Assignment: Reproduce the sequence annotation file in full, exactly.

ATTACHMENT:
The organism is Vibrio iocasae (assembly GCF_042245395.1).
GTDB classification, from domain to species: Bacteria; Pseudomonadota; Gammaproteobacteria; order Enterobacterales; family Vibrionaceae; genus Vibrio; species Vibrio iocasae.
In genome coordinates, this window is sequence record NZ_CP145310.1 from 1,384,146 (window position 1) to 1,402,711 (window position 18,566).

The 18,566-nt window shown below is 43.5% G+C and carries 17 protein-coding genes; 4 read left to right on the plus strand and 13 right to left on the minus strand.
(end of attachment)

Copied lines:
The organism is Vibrio iocasae (assembly GCF_042245395.1).
GTDB classification, from domain to species: Bacteria; Pseudomonadota; Gammaproteobacteria; order Enterobacterales; family Vibrionaceae; genus Vibrio; species Vibrio iocasae.
In genome coordinates, this window is sequence record NZ_CP145310.1 from 1,384,146 (window position 1) to 1,402,711 (window position 18,566).

The 18,566-nt window shown below is 43.5% G+C and carries 17 protein-coding genes; 4 read left to right on the plus strand and 13 right to left on the minus strand.